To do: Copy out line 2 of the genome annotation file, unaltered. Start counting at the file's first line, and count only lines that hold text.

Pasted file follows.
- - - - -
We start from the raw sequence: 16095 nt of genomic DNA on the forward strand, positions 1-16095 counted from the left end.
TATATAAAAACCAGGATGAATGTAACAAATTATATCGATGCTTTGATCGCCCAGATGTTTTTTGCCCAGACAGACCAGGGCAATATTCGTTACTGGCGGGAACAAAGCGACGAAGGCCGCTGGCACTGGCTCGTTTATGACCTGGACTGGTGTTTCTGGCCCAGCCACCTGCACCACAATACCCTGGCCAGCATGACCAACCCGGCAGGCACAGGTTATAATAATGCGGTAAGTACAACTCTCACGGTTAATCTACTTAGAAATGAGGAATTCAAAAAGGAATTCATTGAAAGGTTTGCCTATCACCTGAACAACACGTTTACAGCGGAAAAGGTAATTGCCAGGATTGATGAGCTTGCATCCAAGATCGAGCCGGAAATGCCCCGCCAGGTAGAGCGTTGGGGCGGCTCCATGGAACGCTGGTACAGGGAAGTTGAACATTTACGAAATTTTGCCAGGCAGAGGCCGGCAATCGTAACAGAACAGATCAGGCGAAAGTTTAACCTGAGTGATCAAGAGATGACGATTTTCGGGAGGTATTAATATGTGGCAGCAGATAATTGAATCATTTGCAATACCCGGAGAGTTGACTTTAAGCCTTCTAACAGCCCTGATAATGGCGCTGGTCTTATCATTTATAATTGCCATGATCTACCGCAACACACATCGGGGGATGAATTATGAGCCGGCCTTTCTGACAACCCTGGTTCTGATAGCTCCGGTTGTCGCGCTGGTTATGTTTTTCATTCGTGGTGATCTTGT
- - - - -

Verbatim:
TATATAAAAACCAGGATGAATGTAACAAATTATATCGATGCTTTGATCGCCCAGATGTTTTTTGCCCAGACAGACCAGGGCAATATTCGTTACTGGCGGGAACAAAGCGACGAAGGCCGCTGGCACTGGCTCGTTTATGACCTGGACTGGTGTTTCTGGCCCAGCCACCTGCACCACAATACCCTGGCCAGCATGACCAACCCGGCAGGCACAGGTTATAATAATGCGGTAAGTACAACTCTCACGGTTAATCTACTTAGAAATGAGGAATTCAAAAAGGAATTCATTGAAAGGTTTGCCTATCACCTGAACAACACGTTTACAGCGGAAAAGGTAATTGCCAGGATTGATGAGCTTGCATCCAAGATCGAGCCGGAAATGCCCCGCCAGGTAGAGCGTTGGGGCGGCTCCATGGAACGCTGGTACAGGGAAGTTGAACATTTACGAAATTTTGCCAGGCAGAGGCCGGCAATCGTAACAGAACAGATCAGGCGAAAGTTTAACCTGAGTGATCAAGAGATGACGATTTTCGGGAGGTATTAATATGTGGCAGCAGATAATTGAATCATTTGCAATACCCGGAGAGTTGACTTTAAGCCTTCTAACAGCCCTGATAATGGCGCTGGTCTTATCATTTATAATTGCCATGATCTACCGCAACACACATCGGGGGATGAATTATGAGCCGGCCTTTCTGACAACCCTGGTTCTGATAGCTCCGGTTGTCGCGCTGGTTATGTTTTTCATTCGTGGTGATCTTGT